And realistically, just like you have, people are going to do their research before giving any sort of appreciable consideration to a charity, much less a donation.

Customer: replied 3 years ago.

What is also weird is that this particular charity didn't mind putting the approval seals of Charity Navigator and Guidestar on their website, yet why wouldn't they put The Better Business Bureau's seal of approval on their website? The whole thing looks a little iffy. Earlier this year, this charity met 19 out of 20 standards of The Better Business Bureau. The only standard where they did not meet was that they are required to have 3 board staff meetings in a year. I guess they fixed that up and took care of it before the end of the year and that perhaps is the reason why they are now accredited; I guess. They just don't have the seal of approval though. But The Better Business Bureau's website now does say they meet all 20 standards and that they are Better Business Bureau accredited. It just says that it expires at the end of November of this year.

Right, regular reviews.

I think it's also strange but as a small business owner myself(not a charity) I can kinda-sorta understand the reasoning behind not putting up things like that.

I personally prefer that customers did their own research on my business, and by NOT putting up seals like this you allow them an unbiased "start" - because think about it like this: Many people think BBB is the be all, end all. While they are a GREAT start to learning about the standards of a business, it doesn't really trump all - and really has no real insight on what goes on aside from meeting those standards.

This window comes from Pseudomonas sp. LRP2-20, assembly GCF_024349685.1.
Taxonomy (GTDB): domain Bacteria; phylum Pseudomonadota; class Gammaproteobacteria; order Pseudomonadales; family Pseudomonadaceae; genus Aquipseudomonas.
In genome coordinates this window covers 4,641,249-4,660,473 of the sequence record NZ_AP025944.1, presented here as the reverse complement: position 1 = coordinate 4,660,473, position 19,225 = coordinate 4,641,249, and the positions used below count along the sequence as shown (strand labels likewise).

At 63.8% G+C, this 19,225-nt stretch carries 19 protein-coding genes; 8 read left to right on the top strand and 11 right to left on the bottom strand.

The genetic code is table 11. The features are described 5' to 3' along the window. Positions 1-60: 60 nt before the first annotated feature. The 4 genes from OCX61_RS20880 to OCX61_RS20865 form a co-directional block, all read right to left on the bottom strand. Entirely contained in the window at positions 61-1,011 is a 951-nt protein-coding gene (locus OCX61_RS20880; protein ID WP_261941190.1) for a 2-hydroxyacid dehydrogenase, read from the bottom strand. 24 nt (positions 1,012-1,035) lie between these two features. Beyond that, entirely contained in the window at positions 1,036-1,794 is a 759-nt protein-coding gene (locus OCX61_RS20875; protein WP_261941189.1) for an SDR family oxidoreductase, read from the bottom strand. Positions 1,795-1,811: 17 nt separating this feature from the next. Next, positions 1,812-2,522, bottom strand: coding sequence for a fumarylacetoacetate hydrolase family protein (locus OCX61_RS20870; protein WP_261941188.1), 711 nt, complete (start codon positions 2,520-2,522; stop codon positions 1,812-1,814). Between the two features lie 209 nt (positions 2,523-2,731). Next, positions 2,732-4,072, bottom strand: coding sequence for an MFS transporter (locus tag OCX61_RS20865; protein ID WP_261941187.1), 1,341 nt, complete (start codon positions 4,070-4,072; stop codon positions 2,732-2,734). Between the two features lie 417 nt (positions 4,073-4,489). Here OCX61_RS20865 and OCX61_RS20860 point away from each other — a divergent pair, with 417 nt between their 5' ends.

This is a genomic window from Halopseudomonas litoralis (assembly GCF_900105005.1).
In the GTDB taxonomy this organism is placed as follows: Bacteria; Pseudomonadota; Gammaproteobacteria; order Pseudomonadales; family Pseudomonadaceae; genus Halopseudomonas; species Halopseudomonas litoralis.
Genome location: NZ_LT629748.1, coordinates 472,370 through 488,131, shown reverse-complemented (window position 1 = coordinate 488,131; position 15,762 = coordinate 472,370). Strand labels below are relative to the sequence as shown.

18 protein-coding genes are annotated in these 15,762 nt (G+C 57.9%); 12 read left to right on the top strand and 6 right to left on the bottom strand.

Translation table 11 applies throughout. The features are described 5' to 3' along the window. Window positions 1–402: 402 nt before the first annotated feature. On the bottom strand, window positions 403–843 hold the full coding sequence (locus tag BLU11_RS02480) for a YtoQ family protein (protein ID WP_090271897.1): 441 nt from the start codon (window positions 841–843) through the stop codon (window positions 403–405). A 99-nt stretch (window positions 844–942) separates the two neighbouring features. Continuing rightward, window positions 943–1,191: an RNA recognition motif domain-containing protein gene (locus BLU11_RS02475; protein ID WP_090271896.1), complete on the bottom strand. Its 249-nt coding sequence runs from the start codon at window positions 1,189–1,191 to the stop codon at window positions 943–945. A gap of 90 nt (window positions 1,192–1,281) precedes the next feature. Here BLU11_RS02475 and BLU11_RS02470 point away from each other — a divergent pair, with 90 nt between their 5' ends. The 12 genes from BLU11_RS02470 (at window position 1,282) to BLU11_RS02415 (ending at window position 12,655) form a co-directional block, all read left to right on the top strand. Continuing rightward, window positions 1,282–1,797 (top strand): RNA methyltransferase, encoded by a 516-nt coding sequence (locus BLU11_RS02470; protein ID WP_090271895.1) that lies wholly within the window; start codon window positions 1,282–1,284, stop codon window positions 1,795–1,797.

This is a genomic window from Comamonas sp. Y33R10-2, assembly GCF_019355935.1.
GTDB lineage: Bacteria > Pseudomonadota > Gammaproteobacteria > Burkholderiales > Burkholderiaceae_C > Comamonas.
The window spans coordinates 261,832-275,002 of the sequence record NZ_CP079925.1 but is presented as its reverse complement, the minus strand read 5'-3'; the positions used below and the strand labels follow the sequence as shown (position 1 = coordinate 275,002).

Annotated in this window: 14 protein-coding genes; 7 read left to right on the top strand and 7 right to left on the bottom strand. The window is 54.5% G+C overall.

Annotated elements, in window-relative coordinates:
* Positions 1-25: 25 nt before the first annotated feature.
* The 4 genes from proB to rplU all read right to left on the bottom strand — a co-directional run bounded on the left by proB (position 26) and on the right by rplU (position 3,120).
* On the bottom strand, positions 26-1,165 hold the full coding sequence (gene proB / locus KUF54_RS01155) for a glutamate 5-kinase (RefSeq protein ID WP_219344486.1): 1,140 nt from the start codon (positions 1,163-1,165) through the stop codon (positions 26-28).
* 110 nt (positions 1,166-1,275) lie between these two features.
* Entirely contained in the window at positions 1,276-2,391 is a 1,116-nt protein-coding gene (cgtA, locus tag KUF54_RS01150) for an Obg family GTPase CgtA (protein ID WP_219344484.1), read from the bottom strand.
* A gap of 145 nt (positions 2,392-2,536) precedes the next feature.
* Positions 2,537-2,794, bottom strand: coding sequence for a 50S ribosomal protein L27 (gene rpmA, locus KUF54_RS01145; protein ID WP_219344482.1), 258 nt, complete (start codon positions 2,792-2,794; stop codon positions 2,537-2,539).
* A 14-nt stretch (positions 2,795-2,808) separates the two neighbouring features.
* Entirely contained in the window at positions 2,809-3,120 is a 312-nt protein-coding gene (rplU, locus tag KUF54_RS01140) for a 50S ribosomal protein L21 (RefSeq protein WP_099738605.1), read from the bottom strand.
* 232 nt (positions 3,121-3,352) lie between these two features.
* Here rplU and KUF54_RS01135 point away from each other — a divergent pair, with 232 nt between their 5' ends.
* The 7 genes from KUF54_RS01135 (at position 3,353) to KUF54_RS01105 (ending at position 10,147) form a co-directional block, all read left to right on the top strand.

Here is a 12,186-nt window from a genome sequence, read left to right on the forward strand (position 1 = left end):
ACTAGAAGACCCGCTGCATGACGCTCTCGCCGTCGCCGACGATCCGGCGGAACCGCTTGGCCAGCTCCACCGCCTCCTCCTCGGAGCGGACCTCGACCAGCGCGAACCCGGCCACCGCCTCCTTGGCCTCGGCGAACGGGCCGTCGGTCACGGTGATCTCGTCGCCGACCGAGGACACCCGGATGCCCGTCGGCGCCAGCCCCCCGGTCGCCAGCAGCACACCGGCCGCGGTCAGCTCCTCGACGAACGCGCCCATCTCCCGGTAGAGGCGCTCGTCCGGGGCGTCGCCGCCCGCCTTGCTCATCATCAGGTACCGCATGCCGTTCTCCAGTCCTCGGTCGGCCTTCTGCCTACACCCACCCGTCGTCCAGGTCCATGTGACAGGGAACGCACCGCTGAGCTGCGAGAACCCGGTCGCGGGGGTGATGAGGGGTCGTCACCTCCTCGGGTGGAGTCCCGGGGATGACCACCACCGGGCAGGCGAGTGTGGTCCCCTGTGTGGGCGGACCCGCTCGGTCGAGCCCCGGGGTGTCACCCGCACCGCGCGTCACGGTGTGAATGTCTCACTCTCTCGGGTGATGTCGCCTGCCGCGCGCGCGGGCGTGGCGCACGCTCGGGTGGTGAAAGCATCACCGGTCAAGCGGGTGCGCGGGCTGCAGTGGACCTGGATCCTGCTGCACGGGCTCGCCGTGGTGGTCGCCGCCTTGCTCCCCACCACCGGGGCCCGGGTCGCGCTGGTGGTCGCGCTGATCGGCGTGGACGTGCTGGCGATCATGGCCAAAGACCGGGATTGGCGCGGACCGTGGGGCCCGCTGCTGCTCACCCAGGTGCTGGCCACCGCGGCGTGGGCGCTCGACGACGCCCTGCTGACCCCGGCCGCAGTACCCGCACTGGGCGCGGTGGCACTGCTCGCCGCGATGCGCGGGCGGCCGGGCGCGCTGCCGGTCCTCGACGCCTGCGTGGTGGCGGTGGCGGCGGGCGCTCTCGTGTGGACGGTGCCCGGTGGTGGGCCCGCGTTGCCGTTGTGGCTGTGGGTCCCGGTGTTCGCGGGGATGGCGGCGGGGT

Customer: replied 3 years ago.

But then why wouldn't they have a problem with putting the seal of approval from Guidestar as well as Charity Navigator's seal of approval stating that they are a 4 star charity on their website?

They would do this because Charity Navigator is a trump over the BBB - which as we know can basically be "bought". To most people Charity Navigator has a ton more "weight" compared to just the BBB.

Customer: replied 3 years ago.

But based on everything I have described above about this charity, as long as The Better Business Bureau's website currently says that the charity meets all 20 standards of The Better Business Bureau and that the charity is Better Business Bureau accredited, then this charity is vouched for by The Better Business Bureau even though the charity does not have The Better Business Bureau's seal of approval on their website, right? And if The Better Business Bureau's website says Expiration Date: 11/2012, then it would be a good practice to see where this charity stands with The Better Business Bureau in December, right?

Yes. To both of your questions.

It meets the standards, which is a good thing regardless of if they show the seal, and then yes, check after the "expiration" which still may overlap - just to be sure about the re-ups on the questions and standings with them.
SpecialistMichael, MS, CSCS
Category: General
Satisfied Customers: 508
Experience: Senior Information Specialist